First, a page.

Posts Tagged ‘Despised Icon’

Almost a year late: best of 2007

Thursday, November 19th, 2009

Hey, ok, this was supposed to be done last December, but instead I was busy pulling together a best of 2008 list for the Washington City Paper. But that just means more perspective, right? So no worries. Anyway, as of now, here is my top 10 list of 2007. Next month, I promise, I’ll have my real best of 2008 list posted, on time (a year late as normal, instead of two).

  1. Do Make Say Think - You, You’re a History in Rust
    In which the venerable post-rock band explores glorious noise, rough vocals, and moments of pure beauty amidst chaos. DMST have never stopped evolving and this is easily their best album yet. It’s also to their lasting credit that they are pretty much the only post-rock band that might actually be considered somewhat unpredictable.
  2. Aranis - II
    Largely acoustic, upbeat, highly melodic, sometimes insanely intricate chamber-rock. No drums or percussion, yet this is some of the most head-noddingly rhythmic stuff imaginable. Composer/bassist Joris Vanvinckenroye is a pretty phenomenal talent, and this one is his finest hour so far.
  3. Zs - Arms
    As far as room-clearing records go, parts of this one rank just below Orthrelm’s OV. This may well be the last of Zs’ overtly progged-out records, given their recent lineup change and a shift towards more minimal, less accessible material. So, Arms is likely to remain my favorite studio album by this band, ever.
  4. Dälek - Abandoned Language
    After the brutal, no-holds-barred noise of Absence, this seemed like a letdown at first. In this case, first impressions are deceptive: the relative calm of this album masks a seething anger and hidden intensity that makes Abandoned Language my favorite album by this cutting-edge hip-hop ensemble.
  5. Om - Pilgrimage
    Not too much metal left in this stoner-metal outfit; instead, it’s a spiritual journey with Pink Floyd’s “Set the Controls For the Heart of the Sun” as a guide. Powerful, intense, and moving, this one is short and sweet and leaves me wanting more every time I listen to it.
  6. Despised Icon - The Ills of Modern Man
    Perhaps the pinnacle of the entire deathcore genre, this album is really just awesome death metal with some breakdowns (and pig squeals) thrown in for the moshers. Catchy hooks and killer rhythmic breaks abound, and the dual growling vocalists grab your attention and never let go. Even if you hate deathcore, you might like this record.
  7. St. Vincent - Marry Me
    Understated and weird, this album from a former guitarist for Sufjan Stevens and The Polyphonic Spree took me completely by surprise with a unique, offbeat charm. Annie Clark’s guitar work is wonderful when she lets it rip, but it’s her voice and her bizarre compositional sense that carry this album. It’s indie-rock with a hint of the avant-garde, and it’s one of the more memorable debuts in recent memory.
  8. Sleepytime Gorilla Museum - In Glorious Times
    So, this is a pretty solidly great album from this uniquely theatrical avant-rock band. Somehow, though, it hasn’t been nearly as memorable for me as either of the albums that preceded it. All of SGM’s albums are basically essential for any fan of heavy experimental rock, this one’s just a tiny step lower than the other two.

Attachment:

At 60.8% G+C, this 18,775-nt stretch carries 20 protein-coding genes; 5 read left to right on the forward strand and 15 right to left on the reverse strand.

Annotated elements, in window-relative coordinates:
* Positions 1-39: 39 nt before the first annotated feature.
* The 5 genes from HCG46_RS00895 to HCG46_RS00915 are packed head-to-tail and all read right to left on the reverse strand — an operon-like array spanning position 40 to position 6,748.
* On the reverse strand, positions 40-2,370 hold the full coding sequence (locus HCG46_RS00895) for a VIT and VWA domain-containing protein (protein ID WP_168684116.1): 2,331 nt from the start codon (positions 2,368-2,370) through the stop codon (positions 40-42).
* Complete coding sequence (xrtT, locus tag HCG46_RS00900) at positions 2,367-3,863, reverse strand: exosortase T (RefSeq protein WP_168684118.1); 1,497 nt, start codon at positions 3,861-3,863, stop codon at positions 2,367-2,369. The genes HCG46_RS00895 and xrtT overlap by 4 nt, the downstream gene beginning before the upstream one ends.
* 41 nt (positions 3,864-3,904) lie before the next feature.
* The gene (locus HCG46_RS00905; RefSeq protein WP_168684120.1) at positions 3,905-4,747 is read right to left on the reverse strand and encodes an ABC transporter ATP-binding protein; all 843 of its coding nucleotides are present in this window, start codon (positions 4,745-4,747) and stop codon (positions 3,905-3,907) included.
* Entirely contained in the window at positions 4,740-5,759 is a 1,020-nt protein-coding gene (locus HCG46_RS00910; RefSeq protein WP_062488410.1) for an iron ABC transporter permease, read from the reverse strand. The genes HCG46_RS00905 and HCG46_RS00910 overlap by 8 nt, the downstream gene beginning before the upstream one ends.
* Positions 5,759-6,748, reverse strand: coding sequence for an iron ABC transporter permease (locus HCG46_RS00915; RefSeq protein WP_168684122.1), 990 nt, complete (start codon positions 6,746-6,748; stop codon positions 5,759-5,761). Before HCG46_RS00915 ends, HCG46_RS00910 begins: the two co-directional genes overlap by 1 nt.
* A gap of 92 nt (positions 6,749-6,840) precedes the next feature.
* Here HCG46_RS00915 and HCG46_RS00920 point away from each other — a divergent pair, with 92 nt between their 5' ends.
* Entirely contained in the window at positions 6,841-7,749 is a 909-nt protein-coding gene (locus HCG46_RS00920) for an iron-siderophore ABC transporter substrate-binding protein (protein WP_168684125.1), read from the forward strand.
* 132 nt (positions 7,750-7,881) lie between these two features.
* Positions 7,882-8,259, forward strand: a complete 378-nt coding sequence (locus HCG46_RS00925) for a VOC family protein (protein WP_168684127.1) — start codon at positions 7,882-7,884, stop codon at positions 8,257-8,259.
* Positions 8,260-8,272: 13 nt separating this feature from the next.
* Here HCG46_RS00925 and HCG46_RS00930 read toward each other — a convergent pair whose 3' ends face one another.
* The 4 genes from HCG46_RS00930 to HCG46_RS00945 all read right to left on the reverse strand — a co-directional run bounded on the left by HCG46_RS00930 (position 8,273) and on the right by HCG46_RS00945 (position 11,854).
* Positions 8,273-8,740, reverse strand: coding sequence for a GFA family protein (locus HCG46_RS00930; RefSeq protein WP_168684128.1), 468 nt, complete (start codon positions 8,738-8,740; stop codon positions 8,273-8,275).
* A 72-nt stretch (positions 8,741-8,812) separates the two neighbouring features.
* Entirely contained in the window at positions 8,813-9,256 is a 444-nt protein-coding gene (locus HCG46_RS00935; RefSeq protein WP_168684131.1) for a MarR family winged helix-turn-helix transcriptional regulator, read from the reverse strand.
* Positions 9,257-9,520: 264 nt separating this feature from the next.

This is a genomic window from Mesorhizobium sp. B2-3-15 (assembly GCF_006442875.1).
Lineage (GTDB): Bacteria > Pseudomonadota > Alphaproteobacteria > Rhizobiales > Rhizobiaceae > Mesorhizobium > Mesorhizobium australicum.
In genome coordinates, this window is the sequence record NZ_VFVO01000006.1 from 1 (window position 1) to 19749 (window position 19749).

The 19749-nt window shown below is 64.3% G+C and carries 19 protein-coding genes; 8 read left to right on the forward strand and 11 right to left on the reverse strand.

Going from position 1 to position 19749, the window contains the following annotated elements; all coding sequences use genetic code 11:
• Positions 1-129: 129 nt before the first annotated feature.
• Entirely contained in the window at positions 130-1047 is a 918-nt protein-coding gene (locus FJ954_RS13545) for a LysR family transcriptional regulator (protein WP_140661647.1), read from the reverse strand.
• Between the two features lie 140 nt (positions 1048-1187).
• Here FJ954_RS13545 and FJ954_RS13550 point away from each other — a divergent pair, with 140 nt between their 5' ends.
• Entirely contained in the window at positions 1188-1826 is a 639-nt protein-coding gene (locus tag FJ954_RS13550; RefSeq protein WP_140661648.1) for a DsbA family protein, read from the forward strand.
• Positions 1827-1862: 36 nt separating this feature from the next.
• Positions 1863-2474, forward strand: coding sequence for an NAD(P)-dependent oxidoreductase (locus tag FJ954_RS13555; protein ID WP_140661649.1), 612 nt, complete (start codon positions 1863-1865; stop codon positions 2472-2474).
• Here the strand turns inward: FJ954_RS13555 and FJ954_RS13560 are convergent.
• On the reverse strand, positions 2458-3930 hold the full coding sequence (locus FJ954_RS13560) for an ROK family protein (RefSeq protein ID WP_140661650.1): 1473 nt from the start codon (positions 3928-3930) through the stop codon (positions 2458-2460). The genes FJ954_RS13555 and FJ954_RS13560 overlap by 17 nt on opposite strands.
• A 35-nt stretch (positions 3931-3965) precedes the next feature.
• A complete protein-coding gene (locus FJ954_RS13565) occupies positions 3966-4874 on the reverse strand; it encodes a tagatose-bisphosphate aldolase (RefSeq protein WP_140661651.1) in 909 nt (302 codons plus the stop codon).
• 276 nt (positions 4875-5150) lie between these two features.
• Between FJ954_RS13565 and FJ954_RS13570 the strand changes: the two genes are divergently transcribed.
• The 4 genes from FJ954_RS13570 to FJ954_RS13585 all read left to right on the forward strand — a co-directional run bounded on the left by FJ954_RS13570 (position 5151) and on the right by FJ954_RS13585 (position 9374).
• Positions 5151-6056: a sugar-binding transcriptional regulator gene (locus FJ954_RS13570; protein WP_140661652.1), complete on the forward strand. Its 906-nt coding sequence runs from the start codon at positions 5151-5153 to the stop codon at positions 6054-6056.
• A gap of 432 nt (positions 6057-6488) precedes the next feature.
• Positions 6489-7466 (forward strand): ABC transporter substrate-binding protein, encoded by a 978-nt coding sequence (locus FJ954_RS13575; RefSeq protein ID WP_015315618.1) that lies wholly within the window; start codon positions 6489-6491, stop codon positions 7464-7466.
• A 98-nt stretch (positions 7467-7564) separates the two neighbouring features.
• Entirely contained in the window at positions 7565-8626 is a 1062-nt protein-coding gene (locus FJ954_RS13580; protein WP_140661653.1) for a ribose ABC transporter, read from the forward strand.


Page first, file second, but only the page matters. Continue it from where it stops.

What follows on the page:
9. Nadja - Touched
    I cannot describe this better than a frequent poster on the 5/8 forums: “Listening to Nadja is like swimming in a sea of declawed kittens.” Yes. So much fuzzed out bliss. Especially on this album, which is far and away my favorite of this prolific drone/doom-metal band’s many releases.
  10. Thing with Ken Vandermark, The - Immediate Sound
    This one falls perfectly into that niche of avant-jazz that I like: it’s “out,” with plenty of wild collective improv and unpredictable solos, but it’s also recognizably jazz, anchored in rock-solid grooves and accessible melodies. Also, it rocks. You wouldn’t really expect anything less from this lineup.

As always, this was hard, and lots of great things missed the cut. One of particular note is Epica’s The Divine Conspiracy. I listened to this a ton but couldn’t quite bring myself to put it on the above list. I’m sure I’ll catch some heat for liking this stuff - it’s like warmed-over prog-metal with a combination of death-metal vocals and beautiful female clean vocals. But damn can these guys write a catchy song. I don’t understand why they don’t get more love in the prog world; there’s tons of bombastic keyboards, epic lyrical themes, and general cheesiness, plus a fantastic lead vocalist and really long songs. What’s not to love, prog fans?

More things I liked from 2007:

  • Æthenor - Deep In Ocean Sunk the Lamp of Light
  • Alamaailman Vasarat - Maahan
  • Alcest - Souvenirs D’un Autre Monde
  • Baroness - The Red Album
  • Between the Buried and Me - Colors
  • Car Bomb - Centralia
  • Caspian - The Four Trees
  • Cato Salsa Experience & The Thing with Joe McPhee - Two Bands and a Legend
  • Cephalic Carnage - Xenosapien
  • Cline/Parkins/Rainey - Downpour
  • The Dillinger Escape Plan - Ire Works
  • Feist - The Reminder
  • Grayceon - Grayceon
  • Carla Kihlstedt & Satoko Fujii - Minamo
  • Eric Malmberg - Verklighet & Beat
  • Miasma & the Carousel of Headless Horses - Manfauna
  • The National - Boxer
  • Neurosis - Given to the Rising
  • Original Silence - The First Original Silence
  • Pig Destroyer - Phantom Limb
  • Scorch Trio - Live in Finland
  • Soft Mountain - Soft Mountain
  • Tin Hat - The Sad Machinery of Spring
  • Yakuza - Transmutations

If I think to do it, perhaps a couple “favorite shows” posts will be forthcoming as well (one for 2008, since I forgot to do one last year, and one for 2009). But the top 10 albums of 2008 post is definitely coming soon.